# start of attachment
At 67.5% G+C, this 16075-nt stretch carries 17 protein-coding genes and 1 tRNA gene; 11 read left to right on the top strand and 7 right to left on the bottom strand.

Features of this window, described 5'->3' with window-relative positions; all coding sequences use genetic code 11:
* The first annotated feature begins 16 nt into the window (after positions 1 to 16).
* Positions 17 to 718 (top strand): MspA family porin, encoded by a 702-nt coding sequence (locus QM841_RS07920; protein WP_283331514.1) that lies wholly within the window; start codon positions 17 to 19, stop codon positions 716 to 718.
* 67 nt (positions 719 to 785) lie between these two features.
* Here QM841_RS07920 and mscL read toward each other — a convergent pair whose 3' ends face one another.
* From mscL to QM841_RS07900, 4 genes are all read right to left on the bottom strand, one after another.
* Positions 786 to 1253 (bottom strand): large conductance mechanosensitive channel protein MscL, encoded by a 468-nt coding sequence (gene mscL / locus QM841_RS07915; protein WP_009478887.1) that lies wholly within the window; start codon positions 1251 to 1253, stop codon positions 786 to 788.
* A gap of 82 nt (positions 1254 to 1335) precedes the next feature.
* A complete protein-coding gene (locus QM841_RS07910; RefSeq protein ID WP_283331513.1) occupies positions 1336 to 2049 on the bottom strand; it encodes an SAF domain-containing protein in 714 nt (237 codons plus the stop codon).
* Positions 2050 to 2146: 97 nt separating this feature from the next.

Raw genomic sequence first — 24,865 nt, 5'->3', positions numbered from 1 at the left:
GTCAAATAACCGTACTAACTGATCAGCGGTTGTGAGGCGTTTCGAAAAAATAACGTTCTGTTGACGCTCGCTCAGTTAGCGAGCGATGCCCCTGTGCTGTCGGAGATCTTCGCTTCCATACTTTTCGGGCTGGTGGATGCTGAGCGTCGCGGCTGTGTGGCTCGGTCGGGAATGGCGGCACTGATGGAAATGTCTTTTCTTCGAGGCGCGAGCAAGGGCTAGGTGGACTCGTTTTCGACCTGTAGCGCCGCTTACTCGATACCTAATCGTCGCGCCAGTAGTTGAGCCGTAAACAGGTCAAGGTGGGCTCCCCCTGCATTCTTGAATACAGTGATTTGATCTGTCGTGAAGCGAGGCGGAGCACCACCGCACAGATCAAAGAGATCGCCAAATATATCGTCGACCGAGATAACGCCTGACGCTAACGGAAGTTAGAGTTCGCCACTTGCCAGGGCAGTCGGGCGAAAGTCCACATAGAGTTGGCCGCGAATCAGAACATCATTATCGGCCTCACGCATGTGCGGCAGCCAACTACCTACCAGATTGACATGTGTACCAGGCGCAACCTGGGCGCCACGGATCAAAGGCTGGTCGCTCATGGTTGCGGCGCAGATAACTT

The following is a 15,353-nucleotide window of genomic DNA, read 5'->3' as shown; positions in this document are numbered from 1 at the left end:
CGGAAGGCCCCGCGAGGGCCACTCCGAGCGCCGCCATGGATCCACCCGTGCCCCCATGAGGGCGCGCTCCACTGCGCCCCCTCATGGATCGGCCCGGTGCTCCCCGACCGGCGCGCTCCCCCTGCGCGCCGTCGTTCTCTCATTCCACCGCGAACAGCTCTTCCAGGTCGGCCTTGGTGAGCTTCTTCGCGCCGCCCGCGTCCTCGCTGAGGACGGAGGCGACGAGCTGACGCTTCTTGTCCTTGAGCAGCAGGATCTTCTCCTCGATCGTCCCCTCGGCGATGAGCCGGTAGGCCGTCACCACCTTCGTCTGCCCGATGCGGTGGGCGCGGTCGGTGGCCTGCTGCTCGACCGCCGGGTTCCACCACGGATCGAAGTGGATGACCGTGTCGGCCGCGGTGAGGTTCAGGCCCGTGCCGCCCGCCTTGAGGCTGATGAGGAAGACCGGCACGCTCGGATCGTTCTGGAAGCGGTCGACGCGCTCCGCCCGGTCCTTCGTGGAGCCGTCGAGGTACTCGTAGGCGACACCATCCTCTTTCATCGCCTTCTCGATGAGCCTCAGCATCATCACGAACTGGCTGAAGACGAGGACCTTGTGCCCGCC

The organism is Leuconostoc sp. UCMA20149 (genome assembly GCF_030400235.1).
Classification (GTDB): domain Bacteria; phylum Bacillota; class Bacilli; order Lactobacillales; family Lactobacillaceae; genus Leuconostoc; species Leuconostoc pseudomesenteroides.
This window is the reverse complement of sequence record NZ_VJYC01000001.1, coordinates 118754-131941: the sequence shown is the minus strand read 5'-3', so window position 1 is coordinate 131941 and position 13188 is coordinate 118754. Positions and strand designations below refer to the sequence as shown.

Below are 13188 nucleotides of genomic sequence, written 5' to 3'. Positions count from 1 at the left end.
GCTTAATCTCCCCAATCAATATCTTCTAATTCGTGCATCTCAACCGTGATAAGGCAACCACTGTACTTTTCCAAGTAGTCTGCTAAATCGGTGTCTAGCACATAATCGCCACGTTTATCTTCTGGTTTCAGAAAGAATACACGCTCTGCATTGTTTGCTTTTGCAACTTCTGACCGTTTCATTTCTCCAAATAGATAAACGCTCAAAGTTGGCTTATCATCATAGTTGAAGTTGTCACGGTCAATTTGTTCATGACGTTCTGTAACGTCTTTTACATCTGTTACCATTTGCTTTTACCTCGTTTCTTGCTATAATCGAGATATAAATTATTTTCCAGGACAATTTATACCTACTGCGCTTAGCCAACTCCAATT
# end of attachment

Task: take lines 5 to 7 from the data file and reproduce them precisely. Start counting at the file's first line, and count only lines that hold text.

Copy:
* 67 nt (positions 719 to 785) lie between these two features.
* Here QM841_RS07920 and mscL read toward each other — a convergent pair whose 3' ends face one another.
* From mscL to QM841_RS07900, 4 genes are all read right to left on the bottom strand, one after another.